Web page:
'A wine one wants to return to again and again...’
Wine Legend: The Eyrie Vineyards, South Block Reserve Pinot Noir 1975, Willamette Valley, Oregon, US
Bottles produced 1,172
Composition 100% Pinot Noir
Release price $9
Price today On two occasions in 2017, two bottles fetched $1,000 each at benefit auctions
A legend because…
Even as a student at UC Davis, David Lett had a passion for Pinot Noir, which was not rated in California at the time. Carefully considering the ideal terroir for producing Pinot outside Burgundy, he pioneered a region that would swiftly become known for the quality of its Pinot Noir: Oregon’s Willamette Valley. He planted vines in 1965 and his first vintage was 1970. Some months before he died in 2008, his son, Jason Lett, led a vertical tasting to celebrate his retirement. The 1970 was still very much alive, but of those early bottles 1975 was the best. It had also triumphed in a blind tasting of worldwide Pinots in Paris organised in 1979 by Gault-Millau, thus becoming a benchmark for the variety.
David was a Willamette Valley pioneer; but he wasn’t alone for long. Dick Erath and Dick Ponzi were among those drawn to Oregon. In the 1960s and 1970s the valley was a kind of bohemian centre, drawing in people attracted by an artisanal, even rustic way of life. David was particular in producing a consistent style of Pinot Noir that favoured perfume and delicacy rather than power. His delicate style was not universally admired, but proved enormously influential. The Eyrie style only evolved slightly after Jason took over the winemaking in 2005.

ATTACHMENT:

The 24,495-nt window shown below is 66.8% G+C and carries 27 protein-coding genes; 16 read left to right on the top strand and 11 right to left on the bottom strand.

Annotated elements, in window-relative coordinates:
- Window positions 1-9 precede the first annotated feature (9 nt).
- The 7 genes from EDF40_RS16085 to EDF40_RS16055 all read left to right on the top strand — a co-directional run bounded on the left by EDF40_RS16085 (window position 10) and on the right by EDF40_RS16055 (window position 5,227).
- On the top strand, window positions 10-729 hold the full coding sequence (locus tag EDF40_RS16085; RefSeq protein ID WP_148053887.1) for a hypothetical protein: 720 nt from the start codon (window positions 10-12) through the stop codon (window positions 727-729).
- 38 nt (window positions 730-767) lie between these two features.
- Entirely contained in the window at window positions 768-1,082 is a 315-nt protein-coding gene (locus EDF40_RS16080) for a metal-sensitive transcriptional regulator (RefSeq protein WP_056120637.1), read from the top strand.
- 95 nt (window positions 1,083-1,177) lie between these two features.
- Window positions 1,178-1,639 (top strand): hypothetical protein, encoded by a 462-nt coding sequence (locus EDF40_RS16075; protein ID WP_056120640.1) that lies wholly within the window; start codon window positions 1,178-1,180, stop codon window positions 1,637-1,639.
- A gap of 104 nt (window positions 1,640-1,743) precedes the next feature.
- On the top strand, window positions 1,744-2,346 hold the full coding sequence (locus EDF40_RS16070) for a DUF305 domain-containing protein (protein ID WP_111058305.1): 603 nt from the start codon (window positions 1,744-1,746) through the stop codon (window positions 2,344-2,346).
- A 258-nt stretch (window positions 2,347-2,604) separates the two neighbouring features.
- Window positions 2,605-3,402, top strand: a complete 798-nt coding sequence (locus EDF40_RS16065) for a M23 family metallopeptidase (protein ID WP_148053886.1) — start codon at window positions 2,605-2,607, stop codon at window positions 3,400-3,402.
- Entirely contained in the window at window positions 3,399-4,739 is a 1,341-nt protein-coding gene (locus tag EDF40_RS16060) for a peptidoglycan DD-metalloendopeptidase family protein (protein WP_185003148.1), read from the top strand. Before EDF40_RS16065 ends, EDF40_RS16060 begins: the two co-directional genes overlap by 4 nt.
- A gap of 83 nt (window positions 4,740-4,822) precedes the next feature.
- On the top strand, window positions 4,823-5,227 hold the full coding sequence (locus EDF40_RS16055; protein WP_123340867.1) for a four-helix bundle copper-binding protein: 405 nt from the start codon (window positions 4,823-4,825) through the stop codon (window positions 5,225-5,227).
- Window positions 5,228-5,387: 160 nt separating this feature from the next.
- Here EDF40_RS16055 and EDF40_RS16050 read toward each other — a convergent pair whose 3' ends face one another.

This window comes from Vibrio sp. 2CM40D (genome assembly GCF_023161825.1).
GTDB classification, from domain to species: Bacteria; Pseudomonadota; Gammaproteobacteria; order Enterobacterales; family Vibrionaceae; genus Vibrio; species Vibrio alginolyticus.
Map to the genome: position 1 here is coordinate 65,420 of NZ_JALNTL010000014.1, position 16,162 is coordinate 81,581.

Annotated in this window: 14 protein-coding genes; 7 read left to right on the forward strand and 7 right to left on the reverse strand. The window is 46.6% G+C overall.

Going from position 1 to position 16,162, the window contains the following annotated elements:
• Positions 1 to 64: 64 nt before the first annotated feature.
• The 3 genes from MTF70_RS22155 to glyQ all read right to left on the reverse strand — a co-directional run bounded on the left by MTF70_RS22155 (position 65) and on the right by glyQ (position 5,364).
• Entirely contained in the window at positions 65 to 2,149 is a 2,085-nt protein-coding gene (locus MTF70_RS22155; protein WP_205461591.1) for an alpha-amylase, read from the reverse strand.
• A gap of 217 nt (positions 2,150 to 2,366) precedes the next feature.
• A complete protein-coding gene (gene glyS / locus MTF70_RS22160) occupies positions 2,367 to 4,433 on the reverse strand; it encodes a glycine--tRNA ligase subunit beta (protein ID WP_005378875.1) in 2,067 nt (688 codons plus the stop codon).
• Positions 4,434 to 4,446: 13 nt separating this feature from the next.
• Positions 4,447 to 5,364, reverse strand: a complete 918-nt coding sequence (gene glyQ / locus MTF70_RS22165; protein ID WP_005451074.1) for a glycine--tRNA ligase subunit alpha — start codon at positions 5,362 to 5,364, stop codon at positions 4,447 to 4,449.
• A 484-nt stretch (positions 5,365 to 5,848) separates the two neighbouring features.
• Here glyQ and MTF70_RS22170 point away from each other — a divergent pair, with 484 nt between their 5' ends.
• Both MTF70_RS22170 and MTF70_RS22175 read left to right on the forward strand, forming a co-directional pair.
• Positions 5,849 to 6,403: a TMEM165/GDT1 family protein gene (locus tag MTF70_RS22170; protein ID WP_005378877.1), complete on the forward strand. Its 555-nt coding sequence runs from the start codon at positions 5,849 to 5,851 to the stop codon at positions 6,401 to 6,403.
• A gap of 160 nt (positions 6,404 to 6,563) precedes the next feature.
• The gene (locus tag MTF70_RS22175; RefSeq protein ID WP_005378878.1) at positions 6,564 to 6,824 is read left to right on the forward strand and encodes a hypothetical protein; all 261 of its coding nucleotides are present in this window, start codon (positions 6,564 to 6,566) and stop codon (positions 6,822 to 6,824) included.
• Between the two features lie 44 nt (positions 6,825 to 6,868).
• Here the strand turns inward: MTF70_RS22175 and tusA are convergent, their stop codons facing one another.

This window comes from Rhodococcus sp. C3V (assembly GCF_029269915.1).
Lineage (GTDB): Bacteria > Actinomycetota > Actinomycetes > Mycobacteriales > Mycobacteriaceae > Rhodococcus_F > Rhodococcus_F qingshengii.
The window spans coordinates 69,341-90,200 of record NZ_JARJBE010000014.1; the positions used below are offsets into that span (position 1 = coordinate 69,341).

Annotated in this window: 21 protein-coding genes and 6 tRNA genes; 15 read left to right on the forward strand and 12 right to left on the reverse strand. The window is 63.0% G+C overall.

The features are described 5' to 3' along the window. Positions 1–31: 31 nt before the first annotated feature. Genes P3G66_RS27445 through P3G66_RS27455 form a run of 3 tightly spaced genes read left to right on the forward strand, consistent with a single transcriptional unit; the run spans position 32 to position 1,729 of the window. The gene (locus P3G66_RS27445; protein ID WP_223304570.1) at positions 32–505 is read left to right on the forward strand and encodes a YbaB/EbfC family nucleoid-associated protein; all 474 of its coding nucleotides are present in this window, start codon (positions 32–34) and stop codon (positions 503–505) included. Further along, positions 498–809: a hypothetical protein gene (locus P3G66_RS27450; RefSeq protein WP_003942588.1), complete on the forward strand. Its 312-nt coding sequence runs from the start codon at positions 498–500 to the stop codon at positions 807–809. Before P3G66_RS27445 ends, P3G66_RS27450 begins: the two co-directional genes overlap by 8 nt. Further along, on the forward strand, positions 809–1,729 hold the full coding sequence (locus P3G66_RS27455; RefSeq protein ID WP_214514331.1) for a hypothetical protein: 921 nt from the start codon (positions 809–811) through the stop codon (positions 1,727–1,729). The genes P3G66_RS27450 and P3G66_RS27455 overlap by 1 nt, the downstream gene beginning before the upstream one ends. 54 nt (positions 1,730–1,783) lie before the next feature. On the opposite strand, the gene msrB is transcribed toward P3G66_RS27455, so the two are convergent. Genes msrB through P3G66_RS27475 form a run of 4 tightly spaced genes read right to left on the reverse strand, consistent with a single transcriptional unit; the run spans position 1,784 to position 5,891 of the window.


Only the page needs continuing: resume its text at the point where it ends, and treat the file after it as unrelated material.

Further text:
1975 was an exceptional year. A warm, dry June was balanced by a rainy July, which restored balance to the vines. August was superb, with just a little rain late in the month, and then fine dry weather continued through September. The grapes for this Reserve were picked between 4 and 6 October.
David’s early Pinot plantings were in the Dundee Hills, on clay-loam soils that were rich in iron deposits. Farming was essentially organic, although it was not yet certified. Elevation ranged from 110m-125m. These original vines were ungrafted and, as French clones were unavailable in the 1960s, David opted for Davis clone 1A, although other clones were planted in subsequent years.
David liked to pick at slightly lower sugars than his neighbours, and fermented the wines in bins at low temperatures, using cultivated yeasts (replaced by wild yeasts from 2008) and retaining only a few whole clusters. This and the oak regime probably account for the pale colour of his Pinots. The regular Pinots were aged in barrels, none new, for 18-24 months, while Reserves spent an extra year in wood.
The vertical tasting at the winery in 2008 allowed many writers to assess the wine. Mark Savage MW, Eyrie’s British importer, wrote: ‘A wine of subtlety, with beautiful balance, no harsh edges, great complexity and delicacy. Infinitely intriguing, a wine one wants to return to again and again!’
Stephen Brook, another participant, commented: ‘Delicate nose showing lift and poise, aromas of potpourri and coffee. Rich and silky, this retains sweet fruit and is not that evolved. It still has vigour and flesh, integrated tannins, and a long cappuccino finish.’
Tyler Colman recalls: ‘It was still tasting lovely and rich, with great aromas and serious character. When people in the room were asked to pick the favourite of the flight, this was the clear winner.’